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SUNY Poly to use grant funding for K-12 mental-health services in Herkimer County


MARCY, N.Y. — Herkimer County announced it has awarded two instructors at SUNY Polytechnic Institute (SUNY Poly) a grant of $750,000 to support school-based, mental-health services.

The county allocated the funding to Joanne Joseph, SUNY Poly interim dean of the College of Health Sciences and Veronica Tichenor, professor of sociology at SUNY Poly.

The funding is part of a grant for the Herkimer County System of Care Expansion and Sustainability Project through the Substance Abuse and Mental Health Services Administration (SAMHSA).

Rockville, Maryland–based SAMSHA is a branch of the U.S. Department of Health and Human Services (HHS).

Joanne Joseph
Joanne Joseph (Photo credit: SUNY Polytechnic Institute)

The effort stems from a larger grant awarded to Herkimer County, which aims to improve school-based, mental-health services, proactively identify areas of concern, and provide trauma-informed care for children who are involved in the child welfare and juvenile-justice systems.

The grant will enable the evaluation of the overall project by providing quantitative and qualitative data analysis and support the use and study of family school navigators, which are described as liaisons between families and schools.

Family school navigators

Family school navigators identify families with young children and “forge a positive, strength-based connection” with them and their school that persists through the child’s elementary career, typically providing support for “basic and complex” needs. They include access to mental and physical health services; access to social services; and early intervention for all children in the family, including those not yet in school.

Veronica Tichenor (Photo credit: SUNY Polytechnic Institute)

The grant will be used to hire family school navigators in five school districts in Herkimer County, with the goals of “proactively” identifying children with serious emotional disturbance (SED) or those children who are at-risk of SED. The family school navigators are a way to identify these youth and support the family using a “wrap-around approach” and make referrals to community-based services.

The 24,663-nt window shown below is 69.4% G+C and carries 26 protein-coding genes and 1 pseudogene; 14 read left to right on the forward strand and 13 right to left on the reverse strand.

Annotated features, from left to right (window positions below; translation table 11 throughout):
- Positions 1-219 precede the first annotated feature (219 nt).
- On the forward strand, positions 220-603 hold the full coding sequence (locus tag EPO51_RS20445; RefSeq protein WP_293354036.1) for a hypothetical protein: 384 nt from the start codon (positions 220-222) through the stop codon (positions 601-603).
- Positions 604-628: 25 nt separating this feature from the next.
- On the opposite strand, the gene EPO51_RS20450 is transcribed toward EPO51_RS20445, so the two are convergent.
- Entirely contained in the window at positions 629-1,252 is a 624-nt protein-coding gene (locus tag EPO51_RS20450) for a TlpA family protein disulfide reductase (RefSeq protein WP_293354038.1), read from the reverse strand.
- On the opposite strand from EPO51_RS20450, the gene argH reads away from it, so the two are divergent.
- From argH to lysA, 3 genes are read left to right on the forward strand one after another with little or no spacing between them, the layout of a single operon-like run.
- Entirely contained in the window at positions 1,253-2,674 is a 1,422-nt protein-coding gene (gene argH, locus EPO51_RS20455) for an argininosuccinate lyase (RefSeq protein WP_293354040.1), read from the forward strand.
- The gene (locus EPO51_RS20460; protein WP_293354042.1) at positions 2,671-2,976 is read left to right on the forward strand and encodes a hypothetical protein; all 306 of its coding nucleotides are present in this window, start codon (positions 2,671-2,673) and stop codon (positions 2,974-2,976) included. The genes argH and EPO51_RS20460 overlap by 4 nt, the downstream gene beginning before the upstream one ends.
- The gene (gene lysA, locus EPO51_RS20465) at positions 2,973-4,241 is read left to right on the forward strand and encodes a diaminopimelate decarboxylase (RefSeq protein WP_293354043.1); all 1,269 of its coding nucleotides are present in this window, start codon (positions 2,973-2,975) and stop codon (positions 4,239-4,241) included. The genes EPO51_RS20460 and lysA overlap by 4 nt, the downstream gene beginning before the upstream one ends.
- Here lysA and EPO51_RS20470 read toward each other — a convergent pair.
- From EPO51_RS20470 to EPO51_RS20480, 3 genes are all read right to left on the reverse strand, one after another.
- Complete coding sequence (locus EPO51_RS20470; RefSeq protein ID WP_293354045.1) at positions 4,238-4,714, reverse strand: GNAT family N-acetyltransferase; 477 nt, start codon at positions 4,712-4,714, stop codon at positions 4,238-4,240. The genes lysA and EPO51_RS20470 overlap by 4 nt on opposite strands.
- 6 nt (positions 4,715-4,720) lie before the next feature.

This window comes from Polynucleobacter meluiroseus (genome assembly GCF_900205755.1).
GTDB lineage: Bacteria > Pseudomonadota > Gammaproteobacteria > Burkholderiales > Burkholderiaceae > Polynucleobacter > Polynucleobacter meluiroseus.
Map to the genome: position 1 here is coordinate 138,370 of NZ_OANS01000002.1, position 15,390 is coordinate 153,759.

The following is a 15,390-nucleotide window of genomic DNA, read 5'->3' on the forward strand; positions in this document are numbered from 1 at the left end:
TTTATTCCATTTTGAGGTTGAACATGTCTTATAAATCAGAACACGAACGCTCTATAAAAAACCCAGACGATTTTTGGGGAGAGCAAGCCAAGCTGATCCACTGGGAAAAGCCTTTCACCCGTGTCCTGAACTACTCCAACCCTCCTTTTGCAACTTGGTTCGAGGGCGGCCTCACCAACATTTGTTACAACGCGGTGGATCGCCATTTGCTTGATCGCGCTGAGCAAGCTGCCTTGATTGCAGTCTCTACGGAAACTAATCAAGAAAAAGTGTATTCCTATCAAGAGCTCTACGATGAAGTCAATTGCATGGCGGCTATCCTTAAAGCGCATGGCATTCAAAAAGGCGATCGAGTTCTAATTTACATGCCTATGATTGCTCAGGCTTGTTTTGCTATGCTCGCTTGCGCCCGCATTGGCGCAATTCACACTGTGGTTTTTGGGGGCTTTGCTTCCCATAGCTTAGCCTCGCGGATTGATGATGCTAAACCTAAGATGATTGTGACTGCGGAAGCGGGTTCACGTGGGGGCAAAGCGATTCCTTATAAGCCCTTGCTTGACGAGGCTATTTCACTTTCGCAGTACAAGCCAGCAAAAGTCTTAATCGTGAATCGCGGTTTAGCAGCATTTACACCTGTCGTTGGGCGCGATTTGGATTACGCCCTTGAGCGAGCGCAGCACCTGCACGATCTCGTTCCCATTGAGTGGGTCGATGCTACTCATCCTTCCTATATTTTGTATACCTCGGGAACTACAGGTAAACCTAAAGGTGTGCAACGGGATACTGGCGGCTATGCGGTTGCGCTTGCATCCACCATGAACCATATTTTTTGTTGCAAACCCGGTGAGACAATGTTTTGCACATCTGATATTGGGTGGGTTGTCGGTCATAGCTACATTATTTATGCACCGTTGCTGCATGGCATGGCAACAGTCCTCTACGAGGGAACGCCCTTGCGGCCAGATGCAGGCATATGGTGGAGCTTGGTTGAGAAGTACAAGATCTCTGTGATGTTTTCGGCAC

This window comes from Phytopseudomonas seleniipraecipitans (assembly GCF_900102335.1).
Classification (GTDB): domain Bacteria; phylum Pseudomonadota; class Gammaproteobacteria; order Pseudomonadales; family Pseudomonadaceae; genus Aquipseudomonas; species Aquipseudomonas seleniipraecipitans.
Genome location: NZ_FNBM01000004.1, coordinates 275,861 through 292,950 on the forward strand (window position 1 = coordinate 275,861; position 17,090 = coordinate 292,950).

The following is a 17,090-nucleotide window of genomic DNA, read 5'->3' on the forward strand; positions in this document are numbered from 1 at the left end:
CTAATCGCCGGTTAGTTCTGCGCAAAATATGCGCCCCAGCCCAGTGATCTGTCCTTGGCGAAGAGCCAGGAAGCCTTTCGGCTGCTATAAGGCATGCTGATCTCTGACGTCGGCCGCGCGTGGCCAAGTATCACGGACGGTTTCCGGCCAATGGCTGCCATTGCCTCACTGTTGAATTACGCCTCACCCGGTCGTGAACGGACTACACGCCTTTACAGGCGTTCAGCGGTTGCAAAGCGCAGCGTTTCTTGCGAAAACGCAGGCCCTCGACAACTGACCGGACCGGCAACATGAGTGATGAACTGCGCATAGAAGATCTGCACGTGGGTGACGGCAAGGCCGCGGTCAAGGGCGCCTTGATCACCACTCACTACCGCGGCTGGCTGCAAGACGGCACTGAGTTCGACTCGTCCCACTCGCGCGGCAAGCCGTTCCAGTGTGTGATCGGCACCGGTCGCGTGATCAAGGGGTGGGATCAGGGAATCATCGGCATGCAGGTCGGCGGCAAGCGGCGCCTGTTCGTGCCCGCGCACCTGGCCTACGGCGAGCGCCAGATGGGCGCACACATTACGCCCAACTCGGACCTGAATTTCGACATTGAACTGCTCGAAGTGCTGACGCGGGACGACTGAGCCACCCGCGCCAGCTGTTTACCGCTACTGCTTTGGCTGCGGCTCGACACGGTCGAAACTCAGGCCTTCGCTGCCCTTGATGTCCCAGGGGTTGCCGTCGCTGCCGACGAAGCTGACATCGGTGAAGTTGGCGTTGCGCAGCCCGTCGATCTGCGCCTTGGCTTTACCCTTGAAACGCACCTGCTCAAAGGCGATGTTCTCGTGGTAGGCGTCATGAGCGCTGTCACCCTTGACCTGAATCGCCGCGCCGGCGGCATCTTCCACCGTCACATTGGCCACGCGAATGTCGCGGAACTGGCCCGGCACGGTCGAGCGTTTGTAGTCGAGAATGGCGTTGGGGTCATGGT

The effort also seeks to improve mental and behavioral health of children attending school by collaborating with five school districts in the use of the Devereaux Student Strengths Assessment (DESSA) software system to identify a cohort of students with SED risks and provide referrals for treatment and supports.

This group will be followed over time and analyzed for specific behavioral improvements; improving the emotional and psychological strength of families; and “over the long-term,” reducing the number of youth with untreated SED as well as youth involved in the juvenile-justice system.

“The use of family school navigators in local schools has been piloted under United Way’s R4K (Ready for Kindergarten) initiative, and the early data from these efforts show that embedding family navigators in schools is a very effective way to reach out to families to help meet their needs and keep them engaged with the schools,” Tichenor said.

Besides her role as a sociology professor, Tichenor also serves as SUNY Poly’s coordinator of the community and behavioral health program, the school said.

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